More than a decade after Sandra Day O'Connor became the first female U.S. Supreme Court justice, Minnesota's Diana Murphy broke through one of the region's oldest glass ceilings with her 1994 appointment to the powerful Eighth Circuit Court of Appeals.
Fifteen years later, Murphy is now one of its most senior justices and, shockingly, she's still the only woman ever to have served on this federal appellate court. Eleven judges sit on the St. Louis, Mo.-based court. Nine of them were appointed after Murphy. All are men.
It's a conundrum and an embarrassment, one that's been under the radar far too long in the seven states of the Eighth Circuit: Minnesota, Iowa, North Dakota, South Dakota, Nebraska, Missouri and Arkansas.
Women have long comprised about half of U.S. law school graduates. They've served with distinction in federal and state courts across the nation, Minnesota in particular. The state Supreme Court had a superb female chief justice in Kathleen Blatz, and at one point in the 1990s it had a majority of women justices.
And yet with all these highly qualified women candidates, the most powerful court in the nation's heartland is one retirement away from being an all-male court. It's also a basement dweller among the U.S. Courts of Appeals' 12 regional circuits when it comes to the percentage of women judges.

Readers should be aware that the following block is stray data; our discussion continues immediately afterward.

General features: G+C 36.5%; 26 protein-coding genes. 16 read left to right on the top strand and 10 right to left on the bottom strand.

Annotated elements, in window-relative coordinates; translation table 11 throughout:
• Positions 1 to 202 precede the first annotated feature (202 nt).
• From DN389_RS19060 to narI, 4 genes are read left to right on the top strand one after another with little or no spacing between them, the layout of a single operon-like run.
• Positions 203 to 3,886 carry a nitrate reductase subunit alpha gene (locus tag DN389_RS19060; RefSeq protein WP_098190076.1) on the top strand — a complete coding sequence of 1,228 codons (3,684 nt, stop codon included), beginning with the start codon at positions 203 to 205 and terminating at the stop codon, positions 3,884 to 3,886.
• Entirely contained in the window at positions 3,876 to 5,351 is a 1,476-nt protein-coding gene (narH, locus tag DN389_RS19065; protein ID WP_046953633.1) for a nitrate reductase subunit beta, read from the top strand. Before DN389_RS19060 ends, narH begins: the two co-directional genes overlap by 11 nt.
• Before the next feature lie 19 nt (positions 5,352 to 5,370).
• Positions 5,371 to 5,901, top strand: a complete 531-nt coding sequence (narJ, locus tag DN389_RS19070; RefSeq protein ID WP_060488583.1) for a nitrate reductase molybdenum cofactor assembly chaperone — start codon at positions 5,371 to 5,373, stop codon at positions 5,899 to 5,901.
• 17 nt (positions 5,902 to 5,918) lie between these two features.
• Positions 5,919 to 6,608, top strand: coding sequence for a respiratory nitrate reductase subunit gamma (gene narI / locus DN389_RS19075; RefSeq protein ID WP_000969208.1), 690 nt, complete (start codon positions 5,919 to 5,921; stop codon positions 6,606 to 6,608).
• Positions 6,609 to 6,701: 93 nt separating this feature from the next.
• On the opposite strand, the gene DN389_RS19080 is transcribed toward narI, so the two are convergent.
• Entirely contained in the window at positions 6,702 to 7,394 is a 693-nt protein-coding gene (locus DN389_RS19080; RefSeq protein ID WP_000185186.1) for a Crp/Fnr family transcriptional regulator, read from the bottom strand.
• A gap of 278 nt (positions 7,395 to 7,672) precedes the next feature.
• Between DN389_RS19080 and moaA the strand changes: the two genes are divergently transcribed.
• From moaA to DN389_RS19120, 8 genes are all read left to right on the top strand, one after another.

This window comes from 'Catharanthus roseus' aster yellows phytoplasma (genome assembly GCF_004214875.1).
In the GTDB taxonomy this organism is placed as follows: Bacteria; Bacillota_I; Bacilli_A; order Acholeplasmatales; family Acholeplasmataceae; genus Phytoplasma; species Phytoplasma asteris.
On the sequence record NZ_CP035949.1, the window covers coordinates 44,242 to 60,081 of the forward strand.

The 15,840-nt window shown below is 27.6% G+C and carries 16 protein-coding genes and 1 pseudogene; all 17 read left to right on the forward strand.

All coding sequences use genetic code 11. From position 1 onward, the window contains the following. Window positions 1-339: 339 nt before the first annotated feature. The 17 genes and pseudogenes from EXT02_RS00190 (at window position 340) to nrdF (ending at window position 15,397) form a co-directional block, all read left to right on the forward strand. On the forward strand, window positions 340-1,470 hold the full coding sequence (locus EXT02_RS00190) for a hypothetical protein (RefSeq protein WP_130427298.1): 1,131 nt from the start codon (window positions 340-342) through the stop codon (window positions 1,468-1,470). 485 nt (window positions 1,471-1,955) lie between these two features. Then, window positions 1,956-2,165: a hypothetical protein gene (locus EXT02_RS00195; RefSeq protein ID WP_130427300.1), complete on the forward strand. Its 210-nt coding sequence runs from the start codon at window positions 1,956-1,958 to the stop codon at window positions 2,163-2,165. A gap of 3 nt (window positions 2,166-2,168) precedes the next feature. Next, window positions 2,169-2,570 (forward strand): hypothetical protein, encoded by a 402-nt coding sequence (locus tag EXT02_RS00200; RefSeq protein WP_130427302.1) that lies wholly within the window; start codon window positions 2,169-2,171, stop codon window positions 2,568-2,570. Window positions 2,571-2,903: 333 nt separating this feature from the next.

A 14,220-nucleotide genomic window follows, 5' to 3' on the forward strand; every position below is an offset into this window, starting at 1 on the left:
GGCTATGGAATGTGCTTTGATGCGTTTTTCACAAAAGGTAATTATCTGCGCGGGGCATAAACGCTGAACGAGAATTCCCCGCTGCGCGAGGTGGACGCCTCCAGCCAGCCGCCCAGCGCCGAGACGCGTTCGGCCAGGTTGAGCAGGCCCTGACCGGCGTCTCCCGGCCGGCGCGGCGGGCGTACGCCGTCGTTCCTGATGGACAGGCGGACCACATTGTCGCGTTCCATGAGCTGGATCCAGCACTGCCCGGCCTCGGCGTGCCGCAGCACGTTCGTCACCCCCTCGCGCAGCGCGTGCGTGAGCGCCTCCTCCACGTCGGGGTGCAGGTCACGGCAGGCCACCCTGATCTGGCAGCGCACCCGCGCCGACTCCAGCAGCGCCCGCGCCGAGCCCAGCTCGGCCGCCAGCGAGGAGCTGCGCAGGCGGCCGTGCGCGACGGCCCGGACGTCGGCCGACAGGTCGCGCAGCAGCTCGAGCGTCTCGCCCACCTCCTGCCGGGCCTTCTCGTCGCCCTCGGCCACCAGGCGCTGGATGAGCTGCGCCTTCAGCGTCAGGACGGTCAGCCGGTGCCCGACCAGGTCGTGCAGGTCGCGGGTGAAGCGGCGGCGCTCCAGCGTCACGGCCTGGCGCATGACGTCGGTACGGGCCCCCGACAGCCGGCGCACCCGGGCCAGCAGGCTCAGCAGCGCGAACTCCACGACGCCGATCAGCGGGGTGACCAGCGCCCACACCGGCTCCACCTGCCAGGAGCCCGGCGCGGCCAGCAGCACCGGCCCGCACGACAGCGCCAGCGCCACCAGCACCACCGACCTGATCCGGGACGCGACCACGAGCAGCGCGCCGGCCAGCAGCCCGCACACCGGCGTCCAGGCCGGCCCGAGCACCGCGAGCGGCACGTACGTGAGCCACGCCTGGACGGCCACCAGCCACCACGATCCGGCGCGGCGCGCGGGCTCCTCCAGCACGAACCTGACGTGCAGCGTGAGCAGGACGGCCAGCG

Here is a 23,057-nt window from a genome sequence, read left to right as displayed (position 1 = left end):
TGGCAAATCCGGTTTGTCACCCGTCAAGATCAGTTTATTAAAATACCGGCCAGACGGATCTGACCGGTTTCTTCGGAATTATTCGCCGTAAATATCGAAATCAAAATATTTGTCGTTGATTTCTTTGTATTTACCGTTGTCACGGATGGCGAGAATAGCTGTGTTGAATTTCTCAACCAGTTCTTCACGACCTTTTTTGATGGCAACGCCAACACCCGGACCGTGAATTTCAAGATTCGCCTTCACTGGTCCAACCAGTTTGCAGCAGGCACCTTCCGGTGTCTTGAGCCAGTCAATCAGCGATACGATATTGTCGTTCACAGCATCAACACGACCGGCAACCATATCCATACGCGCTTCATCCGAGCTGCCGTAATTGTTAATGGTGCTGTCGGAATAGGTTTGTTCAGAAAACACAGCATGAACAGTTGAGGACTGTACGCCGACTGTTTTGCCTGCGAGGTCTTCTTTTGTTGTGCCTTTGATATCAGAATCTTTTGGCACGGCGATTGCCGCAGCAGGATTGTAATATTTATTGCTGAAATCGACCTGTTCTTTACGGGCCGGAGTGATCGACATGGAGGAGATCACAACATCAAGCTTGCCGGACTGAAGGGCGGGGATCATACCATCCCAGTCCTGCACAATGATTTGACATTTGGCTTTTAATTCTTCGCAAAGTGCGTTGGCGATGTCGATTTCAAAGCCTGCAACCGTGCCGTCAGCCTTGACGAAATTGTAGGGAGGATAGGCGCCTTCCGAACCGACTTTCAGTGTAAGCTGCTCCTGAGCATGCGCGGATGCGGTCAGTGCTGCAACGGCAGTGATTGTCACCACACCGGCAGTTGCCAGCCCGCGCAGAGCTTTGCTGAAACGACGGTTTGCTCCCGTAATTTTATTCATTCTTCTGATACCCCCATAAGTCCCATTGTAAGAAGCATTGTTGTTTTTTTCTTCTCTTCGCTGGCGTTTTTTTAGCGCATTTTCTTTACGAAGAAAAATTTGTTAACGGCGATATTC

The Eighth Circuit and New England's First Circuit are the only two with just one woman justice. In contrast, eight women serve the Ninth Circuit in the West, 30 percent of that court's judges. Even the Fifth Circuit -- composed of Texas, Mississippi and Louisiana -- has a better percentage. It also has a female chief justice: Edith Hollan Jones, frequently mentioned as a possible U.S. Supreme Court nominee.
A Minnesota-based group of lawyers known as the Infinity Project has launched a well-timed campaign to bring attention to the shameful pattern of exclusion in the Eighth. Currently, there are no vacancies on that court. However, a recent retirement by Judge James M. Rosenbaum in Minnesota has created a new opportunity for a qualified woman to win presidential appointment to become part of the federal district court system from which many Eighth Circuit Court judges are chosen.
Like the women lawyer groups that first pushed for gender balance in the 1970s, the Infinity Project makes a strong argument for its benefits. A diverse, highly qualified bench brings a range of expertise to legal decisions that have wide-ranging impacts on everyday life. And far more than a panel of elites, a bench reflective of those it serves reaches decisions in tune with the communities around it, inspiring public confidence.
"People understand why it's important to have diverse juries. We have to ask the same questions about our judges, our gatekeepers of justice,'' said Lisa Montpetit Brabbit, an assistant dean at the St. Thomas University Law School who is the Infinity Project's current president.
The Infinity Project and its supporters wisely emphasize that gender balance should not take precedence over qualifications. By raising awareness, they hope to inspire women to consider a career in the judiciary and act as a resource for those weighing the mysterious, sometimes intimidating federal appointment process. The search committee that will recommend Rosenbaum's replacement recently extended its application deadline to Sept. 18. A stack of résumés from Minnesota's best women lawyers is a small but important step toward bringing balance to the Eighth Circuit Court bench.